Trooper ready for challenge

Tpr Sindisosialle Hlonwane, 23, from Astley
Tpr Sindisosialle Hlonwane, 23, from Astley

AN AFRICAN-born Wiganer who combines soldiering with studies is preparing for life on the front line following a military review.

Reservist Trooper Sindisosialle Hlonwane, who arrived in the UK from Zimbabwe in 2006, combines his training in the armed forces with studying for a degree in mechanical engineering at Liverpool John Moore’s University.

The 23-year-old has been serving in the reserves for three years as a gunner and signaller, with his experiences including working at last year’s London Olympics providing security for the volleyball teams. The Astley serviceman could now be preparing for more active service in the world’s warzones as the Royal Mercian and Lancastrian Yeomanry (RMLY) has recently been upgraded to a new light cavalry role as part of a massive strategic review of Britain’s armed forces.

Tpr Hlonwane said: “I first joined the regiment and signed my oath of allegiance in June 2010. I initially signed up for the chance both to challenge myself and learn new skills that I have always wanted to learn since I left college.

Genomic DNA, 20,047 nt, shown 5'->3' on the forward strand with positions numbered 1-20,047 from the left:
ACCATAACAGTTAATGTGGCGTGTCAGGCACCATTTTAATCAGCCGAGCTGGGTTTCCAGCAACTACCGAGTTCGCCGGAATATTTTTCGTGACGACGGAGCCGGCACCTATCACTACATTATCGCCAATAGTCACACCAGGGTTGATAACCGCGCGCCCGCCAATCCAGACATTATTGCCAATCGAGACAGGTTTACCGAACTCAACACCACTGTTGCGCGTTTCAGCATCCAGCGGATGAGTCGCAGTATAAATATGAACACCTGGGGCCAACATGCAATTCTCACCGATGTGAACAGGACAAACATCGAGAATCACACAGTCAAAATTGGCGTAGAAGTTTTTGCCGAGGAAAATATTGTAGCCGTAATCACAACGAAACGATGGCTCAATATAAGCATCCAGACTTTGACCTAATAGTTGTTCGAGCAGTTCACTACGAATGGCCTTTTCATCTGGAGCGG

“I moved to the UK from Zimbabwe in 2006 for a family reunion. My dad had been living here for a while and I had been a student back in Zimbabwe.

“I am also very keen on fitness and my interest has developed greatly since I joined the squadron. I have also managed to become a member of the 300 Club for attaining outstanding test results in the personal fitness assessment.”

Tpr Hlonwane recently joined 170 fellow troops for the regiment’s annual camp on Salisbury Plain as part of Exercise Eagle Warrior, which helps them switch to their new role as reconnaissance units from their previous job of operating the Challenger Two battle tank.

As part of the reserve’s new roles, he has been taking courses in aspects of combat ranging from cross-country driving to operating heavy machine guns and communications systems.

The reserves can also find themselves leaving their civilian work behind to support full-time troops in military operations, with 24 RMLY members recently returning from serving in Afghanistan.